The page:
Taxation and HD
The DTH environment in Asia does come with certain challenges. Market taxation puts some operators at a disadvantage to regional competitors. In Khattir’s view, HD content may be able to serve as an impetus for growth.
“Heavy taxation is hampering the growth of DTH,” says Khattir. “The DTH sector is currently taxed to the tune of about 30 percent and cable will be taxed to the tune of 20 percent, putting a heavy burden on operators as the margins remain low. HD will play a role in increasing the ARPU on some level for pay-TV distribution platforms in the region, which will have majority of their consumers on SD. HD is growing in the region, and with flat panel sales picking up, HD is likely to see growth.”
Couto echoes these sentiments. “HD channels are doing okay in India,” he says. “There are only about 500,000 to 600,000 paid HD subscribers in India today. You have to be a little bit careful when analyzing the numbers. There are about 30 to 40 HD channels in India, and some of the platforms are carrying 15 to 20 HD channels. It is going to be big eventually.”
According to Spink at HBO, HD channels in Asia will catch up to North America and Europe when there is equilibrium between affordable pricing of HDTV sets and availability of content in HD.
“We’re in a region where markets are very different. Developing markets are faced with limitations of income disparity,” says Spink. “I came across a statistic that it was not until 1990 that over half of urban Chinese households possessed a color TV, and not until 2001 that rural areas caught up to this figure. Mature markets like Japan, Korea, Hong Kong and Singapore, on the other hand, are similar to the United States in terms of technology adoption and viewing habits.”
Spink notes that HD content is prevalent in Asia, led by sports, movies, gaming and factual content. “HD provides a more satisfying viewing experience for consumers and allows content owners to provide more value in their product offerings,” he says. “Certainly, it differs by region, but HBO Asia has had a presence through HBO HD since 2009 and we were the first regional movie network to do so. It’s encouraging to see that more channels are offering content in HD as it benefits the industry and consumer as a whole. Arguably, the catalyst for growth in HD content is TV manufacturers — given the significant reduction of retail prices of full HDTV sets in the last five years. “
Companies like SkyVison believe that platforms will influence the level of demand. Industry associations such as CASBAA feel that demand for localized content is driving consumption. Either way, both believe that demand for HD is on the rise.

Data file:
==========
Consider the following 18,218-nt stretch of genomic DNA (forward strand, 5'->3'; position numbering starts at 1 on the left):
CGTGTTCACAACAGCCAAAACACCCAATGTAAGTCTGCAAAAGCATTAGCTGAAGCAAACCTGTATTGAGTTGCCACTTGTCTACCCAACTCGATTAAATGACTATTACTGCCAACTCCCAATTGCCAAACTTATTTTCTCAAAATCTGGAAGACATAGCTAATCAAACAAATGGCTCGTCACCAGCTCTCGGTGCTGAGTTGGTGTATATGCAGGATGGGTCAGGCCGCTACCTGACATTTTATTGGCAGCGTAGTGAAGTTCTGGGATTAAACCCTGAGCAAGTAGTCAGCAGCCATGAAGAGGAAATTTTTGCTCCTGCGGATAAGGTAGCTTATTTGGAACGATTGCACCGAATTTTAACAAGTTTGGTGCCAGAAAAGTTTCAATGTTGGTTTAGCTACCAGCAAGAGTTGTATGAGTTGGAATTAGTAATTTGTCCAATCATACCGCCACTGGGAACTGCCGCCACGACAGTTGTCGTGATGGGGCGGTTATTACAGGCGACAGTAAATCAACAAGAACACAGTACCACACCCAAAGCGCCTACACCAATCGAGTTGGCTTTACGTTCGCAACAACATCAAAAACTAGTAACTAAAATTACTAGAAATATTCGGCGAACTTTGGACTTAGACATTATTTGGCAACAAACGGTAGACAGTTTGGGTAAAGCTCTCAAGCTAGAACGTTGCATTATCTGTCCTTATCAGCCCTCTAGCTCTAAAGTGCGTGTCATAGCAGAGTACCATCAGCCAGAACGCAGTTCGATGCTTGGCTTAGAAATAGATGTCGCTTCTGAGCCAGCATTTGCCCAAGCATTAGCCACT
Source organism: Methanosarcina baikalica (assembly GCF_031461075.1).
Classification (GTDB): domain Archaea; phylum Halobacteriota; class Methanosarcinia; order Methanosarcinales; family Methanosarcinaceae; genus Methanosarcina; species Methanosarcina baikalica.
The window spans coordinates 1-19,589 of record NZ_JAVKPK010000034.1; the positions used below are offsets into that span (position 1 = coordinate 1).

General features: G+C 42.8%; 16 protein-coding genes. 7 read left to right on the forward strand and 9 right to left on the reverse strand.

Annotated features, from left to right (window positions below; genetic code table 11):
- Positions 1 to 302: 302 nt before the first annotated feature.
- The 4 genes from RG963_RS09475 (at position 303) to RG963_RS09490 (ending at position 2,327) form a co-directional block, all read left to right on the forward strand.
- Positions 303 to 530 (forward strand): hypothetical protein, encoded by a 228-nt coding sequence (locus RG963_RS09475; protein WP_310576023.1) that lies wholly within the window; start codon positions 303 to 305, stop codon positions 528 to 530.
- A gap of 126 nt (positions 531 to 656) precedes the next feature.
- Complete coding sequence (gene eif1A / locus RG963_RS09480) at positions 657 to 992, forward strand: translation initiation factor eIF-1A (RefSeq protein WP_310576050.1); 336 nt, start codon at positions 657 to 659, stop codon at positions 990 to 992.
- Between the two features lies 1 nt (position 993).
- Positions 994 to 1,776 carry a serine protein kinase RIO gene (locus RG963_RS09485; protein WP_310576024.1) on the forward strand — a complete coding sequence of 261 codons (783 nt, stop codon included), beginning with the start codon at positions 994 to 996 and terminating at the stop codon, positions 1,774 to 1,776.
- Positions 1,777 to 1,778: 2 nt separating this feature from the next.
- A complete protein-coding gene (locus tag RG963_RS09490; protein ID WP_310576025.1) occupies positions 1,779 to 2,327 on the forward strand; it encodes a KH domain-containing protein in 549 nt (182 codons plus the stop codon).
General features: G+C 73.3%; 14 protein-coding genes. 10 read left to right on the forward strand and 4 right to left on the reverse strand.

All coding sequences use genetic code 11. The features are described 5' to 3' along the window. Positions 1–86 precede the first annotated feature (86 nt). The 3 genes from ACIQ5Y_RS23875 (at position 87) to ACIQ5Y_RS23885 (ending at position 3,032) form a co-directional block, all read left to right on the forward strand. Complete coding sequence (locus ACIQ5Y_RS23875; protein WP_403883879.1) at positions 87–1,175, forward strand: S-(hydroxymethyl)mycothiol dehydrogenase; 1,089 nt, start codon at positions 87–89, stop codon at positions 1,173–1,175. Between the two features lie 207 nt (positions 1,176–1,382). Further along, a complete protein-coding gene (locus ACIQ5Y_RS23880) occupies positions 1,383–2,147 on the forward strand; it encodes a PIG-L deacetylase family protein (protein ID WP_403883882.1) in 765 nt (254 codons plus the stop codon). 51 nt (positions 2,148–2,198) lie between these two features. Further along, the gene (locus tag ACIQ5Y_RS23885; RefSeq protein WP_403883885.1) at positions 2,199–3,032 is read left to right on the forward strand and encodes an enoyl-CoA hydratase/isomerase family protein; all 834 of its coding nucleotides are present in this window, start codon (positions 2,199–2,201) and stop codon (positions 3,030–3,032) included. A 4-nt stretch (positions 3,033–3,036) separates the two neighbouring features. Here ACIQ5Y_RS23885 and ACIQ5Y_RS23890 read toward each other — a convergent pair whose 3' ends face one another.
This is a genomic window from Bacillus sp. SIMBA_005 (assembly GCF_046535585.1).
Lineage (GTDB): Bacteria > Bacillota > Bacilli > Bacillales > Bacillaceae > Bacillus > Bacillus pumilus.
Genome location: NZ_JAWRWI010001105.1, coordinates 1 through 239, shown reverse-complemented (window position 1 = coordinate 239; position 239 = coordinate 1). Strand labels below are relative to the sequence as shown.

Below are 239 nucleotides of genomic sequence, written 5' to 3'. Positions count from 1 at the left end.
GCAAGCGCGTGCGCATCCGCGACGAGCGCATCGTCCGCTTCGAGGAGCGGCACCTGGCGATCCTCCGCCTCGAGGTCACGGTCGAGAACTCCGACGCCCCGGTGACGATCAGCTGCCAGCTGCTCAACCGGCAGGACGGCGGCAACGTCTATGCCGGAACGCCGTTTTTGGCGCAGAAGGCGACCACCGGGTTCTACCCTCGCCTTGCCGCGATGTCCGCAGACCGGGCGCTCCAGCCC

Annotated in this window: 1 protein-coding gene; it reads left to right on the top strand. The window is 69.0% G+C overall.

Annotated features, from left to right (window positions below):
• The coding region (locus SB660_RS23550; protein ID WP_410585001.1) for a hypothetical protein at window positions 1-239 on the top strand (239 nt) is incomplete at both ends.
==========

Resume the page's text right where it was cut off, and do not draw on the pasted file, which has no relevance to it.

“The growth of pay-TV will create demand for HD content in the future,” says Kentjono. “The majority of TV sets are still smaller than 32 inches. Right now in Indonesia, HD is nice to have but not currently a make or break factor. Variety and exclusivity are way more important to draw the premium distinction.”
Viewing habits and technology continue to evolve in parallel with options for distribution platforms. While the over-the-top (OTT) video distribution has recently become a buzzword in the video landscape, the general market perception is that OTT doesn’t pose much of a threat to existing, less expensive and more popular means.
“Asian viewing habits have changed and continue to evolve,” says Spink. “We are experiencing a demand for TV everywhere, for viewing over multiple devices and the need for control and time-shift television as opposed to appointment viewing. OTT is already in existence in China with Youku, Tudou and various other players there. Elsewhere, several legitimate OTT services have also cropped up in Southeast Asia as pure ad supported services. We should, however, tamper this excitement with the inherent issues of piracy, the lack of willingness to pay for content over the Internet and new media content rights. Until there is a solid and robust business model for OTT in Asia, we should tread this carefully.”
The one thing that Twiston Davies worries about most concerning OTT is that the regulators don’t really understand the platform and, therefore, don’t understand how to regulate it. “Regulators are standing back [from OTT] and not regulating it at all,” he says. “But they are continuing to heavily regulate the pay-TV market — which puts pay-TV operators at a serious disadvantage. Online (OTT) suppliers are not paying taxes while pay-TV and DTH operators are taxed sometimes upwards of 30 percent; these are not just revenue taxes either, they are taxes on equipment like set top boxes. In India and Indonesia there are import taxes on equipment, so this gives online suppliers a distinct advantage.”
OTT and IPTV have been gaining ground in markets where Internet penetration and speeds to the end consumer are developed, according to Khattir. “Southeast Asia is yet to come to that level of connectivity or speed, so the main distribution platforms for content will remain satellite and cable,” he says. “Currently, IPTV has high infrastructure costs and in this low ARPU market, it takes a long time to recover them. OTT operations have the cost of the Internet attached which makes the service costly for the consumer, thus satellite distribution and cable will remain the preferred mode of distribution.”
“The natural habitation for OTT will be small clustered sections in metropolitan areas,” says Kentjono. “The impact on pay-TV is marginal due to the nature of the geography of Indonesia. We are offering everything that OTT could offer, and we offer it in regions that OTT could not due to the terrain.”